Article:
It is Tough Exercising Global ‘Concert Diplomacy’ Leadership – Part I

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Today’s realities demand positive international cooperation. Shared global challenges require creative multilateral solutions. Annual world leader summits like the G-8 and G-20 are free from the traditional trappings of fixed institutions like the United Nations. These gatherings adapt more easily to shifts in power, influence and political alignment.

The above is from the current Stanley Foundation website.  I have had the great pleasure of working with various individuals and experts from this serious and effective US foundation.

The Stanley Foundation (TSF) has been in the multilateral business for quite some time.  As its website identifies, the Foundation began programming in 1960.

As the Foundation declares:

The Stanley Foundation advances multilateral action to create fair, just, and lasting solutions to critical issues of peace and security. The foundation’s work is built on a belief that greater international cooperation will improve global governance and enhance global citizenship. The organization values its Midwestern roots and family heritage as well as its role as a nonpartisan, private operating foundation.

Now for decades TSF remained a strong and consistent supporter of the UN in all its efforts. It cooperated with the UN and held an annual meeting to examine and further the UN efforts to secure peace and justice.

I was reminded of this decades-long work yet again by the piece on Sunday from Somini Sengupta the NYT’s UN correspondent.  There, Somini reviewed the history of vetoes of the permanent members and jarred us once again with the reality that France and the UK – rather than say India or Brazil – continue to hold permanent membership.  As suggested:

The right of veto has long enabled the permanent members to reject anything that threatens their strategic interests, despite the organization’s lofty principles, notably its mandate to protect civilians when their own state authorities cannot.

There is no point in examining the long and to date

fruitless efforts to reform the UN. While the current President of TSF recently suggested in a piece entitled “Global Governance Reimagined” that as he put it, the UN is “… still the centerpiece of global governance” nevertheless the Foundation now acknowledges the much greater diversity of global governance marks contemporary global governance, or what I would call global summitry.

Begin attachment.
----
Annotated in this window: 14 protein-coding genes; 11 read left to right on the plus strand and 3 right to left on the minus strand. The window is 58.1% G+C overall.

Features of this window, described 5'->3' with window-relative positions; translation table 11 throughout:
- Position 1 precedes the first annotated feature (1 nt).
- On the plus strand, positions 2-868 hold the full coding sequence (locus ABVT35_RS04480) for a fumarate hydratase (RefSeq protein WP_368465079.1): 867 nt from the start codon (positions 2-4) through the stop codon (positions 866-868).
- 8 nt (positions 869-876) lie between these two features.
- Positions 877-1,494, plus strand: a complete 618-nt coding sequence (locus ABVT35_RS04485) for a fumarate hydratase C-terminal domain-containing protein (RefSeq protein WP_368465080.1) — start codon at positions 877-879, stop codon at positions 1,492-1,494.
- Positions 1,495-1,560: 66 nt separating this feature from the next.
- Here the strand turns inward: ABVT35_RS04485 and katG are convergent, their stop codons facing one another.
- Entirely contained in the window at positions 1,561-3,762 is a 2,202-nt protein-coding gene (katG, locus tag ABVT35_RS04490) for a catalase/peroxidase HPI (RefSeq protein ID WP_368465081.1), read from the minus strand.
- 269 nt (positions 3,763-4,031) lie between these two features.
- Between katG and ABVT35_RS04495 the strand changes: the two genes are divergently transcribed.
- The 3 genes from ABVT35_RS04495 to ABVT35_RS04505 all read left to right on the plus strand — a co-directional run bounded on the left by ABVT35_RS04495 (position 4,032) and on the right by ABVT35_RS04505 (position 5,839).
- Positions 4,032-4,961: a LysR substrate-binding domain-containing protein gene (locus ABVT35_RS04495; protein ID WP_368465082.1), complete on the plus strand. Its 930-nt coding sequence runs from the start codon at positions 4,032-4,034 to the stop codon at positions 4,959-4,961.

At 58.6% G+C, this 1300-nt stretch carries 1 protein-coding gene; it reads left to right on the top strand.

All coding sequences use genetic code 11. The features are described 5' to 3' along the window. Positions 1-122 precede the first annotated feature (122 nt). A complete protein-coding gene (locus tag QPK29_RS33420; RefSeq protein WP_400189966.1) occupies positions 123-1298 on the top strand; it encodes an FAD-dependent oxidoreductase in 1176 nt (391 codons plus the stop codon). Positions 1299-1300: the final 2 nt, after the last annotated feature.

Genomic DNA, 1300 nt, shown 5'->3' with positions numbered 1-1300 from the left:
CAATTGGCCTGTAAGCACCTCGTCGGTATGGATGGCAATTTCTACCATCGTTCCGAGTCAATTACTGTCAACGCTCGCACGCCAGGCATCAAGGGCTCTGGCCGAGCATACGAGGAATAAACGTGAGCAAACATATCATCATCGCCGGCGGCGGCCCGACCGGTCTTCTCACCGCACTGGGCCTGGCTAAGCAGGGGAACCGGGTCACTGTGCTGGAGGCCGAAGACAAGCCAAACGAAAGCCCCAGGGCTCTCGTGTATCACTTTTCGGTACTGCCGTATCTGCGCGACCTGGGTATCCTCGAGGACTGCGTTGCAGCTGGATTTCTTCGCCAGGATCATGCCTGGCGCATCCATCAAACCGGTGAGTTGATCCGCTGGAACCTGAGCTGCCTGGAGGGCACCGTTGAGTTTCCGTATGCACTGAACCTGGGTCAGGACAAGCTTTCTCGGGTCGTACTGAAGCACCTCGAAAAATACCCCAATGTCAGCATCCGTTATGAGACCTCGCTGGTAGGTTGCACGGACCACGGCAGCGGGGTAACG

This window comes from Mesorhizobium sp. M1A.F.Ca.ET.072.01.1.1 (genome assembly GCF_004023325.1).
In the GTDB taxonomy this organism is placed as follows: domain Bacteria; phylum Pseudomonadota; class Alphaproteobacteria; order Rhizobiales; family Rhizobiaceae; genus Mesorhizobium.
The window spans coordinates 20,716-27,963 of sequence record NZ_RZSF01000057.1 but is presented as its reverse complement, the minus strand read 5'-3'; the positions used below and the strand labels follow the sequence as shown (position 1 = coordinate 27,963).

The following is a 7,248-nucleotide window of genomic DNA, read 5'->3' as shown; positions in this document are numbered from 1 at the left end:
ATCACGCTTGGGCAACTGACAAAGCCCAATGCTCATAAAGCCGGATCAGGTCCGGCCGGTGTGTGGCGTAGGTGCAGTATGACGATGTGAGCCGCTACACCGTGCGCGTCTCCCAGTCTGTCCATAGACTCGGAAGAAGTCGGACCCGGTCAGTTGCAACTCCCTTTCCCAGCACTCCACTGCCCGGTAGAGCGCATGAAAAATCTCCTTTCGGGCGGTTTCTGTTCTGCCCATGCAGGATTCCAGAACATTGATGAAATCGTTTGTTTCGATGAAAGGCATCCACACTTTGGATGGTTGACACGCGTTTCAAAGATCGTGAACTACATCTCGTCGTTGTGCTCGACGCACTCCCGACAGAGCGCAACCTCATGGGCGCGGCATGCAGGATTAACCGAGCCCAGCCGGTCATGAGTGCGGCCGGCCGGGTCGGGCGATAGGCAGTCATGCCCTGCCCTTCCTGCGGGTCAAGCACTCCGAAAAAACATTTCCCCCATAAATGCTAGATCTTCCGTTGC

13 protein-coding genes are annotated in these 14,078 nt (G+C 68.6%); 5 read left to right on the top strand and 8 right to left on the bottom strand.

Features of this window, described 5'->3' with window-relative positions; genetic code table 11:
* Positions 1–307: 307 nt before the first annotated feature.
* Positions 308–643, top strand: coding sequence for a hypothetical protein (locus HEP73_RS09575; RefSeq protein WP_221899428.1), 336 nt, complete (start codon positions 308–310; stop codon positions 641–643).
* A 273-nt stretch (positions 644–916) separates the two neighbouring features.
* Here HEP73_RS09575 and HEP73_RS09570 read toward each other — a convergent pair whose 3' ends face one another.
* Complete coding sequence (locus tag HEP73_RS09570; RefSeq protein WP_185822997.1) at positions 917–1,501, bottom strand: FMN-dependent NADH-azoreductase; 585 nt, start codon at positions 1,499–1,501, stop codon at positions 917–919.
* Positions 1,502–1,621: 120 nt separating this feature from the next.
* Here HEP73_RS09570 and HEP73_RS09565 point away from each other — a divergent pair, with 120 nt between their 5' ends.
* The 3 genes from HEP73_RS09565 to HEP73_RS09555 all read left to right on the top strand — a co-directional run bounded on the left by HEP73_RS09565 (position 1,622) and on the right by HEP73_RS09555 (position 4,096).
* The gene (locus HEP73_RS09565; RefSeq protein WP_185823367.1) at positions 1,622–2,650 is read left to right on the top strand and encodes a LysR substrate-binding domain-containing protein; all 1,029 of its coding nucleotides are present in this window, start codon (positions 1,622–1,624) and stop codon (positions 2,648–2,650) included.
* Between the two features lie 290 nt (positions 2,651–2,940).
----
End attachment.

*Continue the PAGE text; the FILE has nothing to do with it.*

Porter, it would appear, stresses the positive side of this.  At the moment TSF is placing significant energy in three major, and important, subjects – nuclear material security, preventing genocide and the Foundation has more recently introduced a new area, climate change.  These areas are important and highly relevant to furthering global order.

But the question remains how does the Foundation tackle the broader concert diplomacy aspects of global governance?  How does the Foundation capture and comment on contemporary multilateralism? This is particularly the case where US leadership, let alone those of the other great powers, are struggling to contain, or in some instances even exacerbating the tensions in the international order.  The so-called return of geopolitics – in the Ukraine, Syria, Libya,  Gaza-Israel, East and South China Seas – raise great problems in the search for order in the international system.  Dealing with concert diplomacy in this fractious political environment – in a surge of geopolitics –  is very tough. Where does TSF advance, or at least speak to, the broader m

ultilateral approach of the US and the other great powers?

Now Porter suggested that this greater complexity at the concert level could “well hold the seeds of opportunity for creating more-sophisticated approaches, greater resilience, more inclusiveness” and possibly more sustainable outcomes.

But rather than wait for the next instalment of his views, I thought I would instead go ask the President.  His answer in Part II

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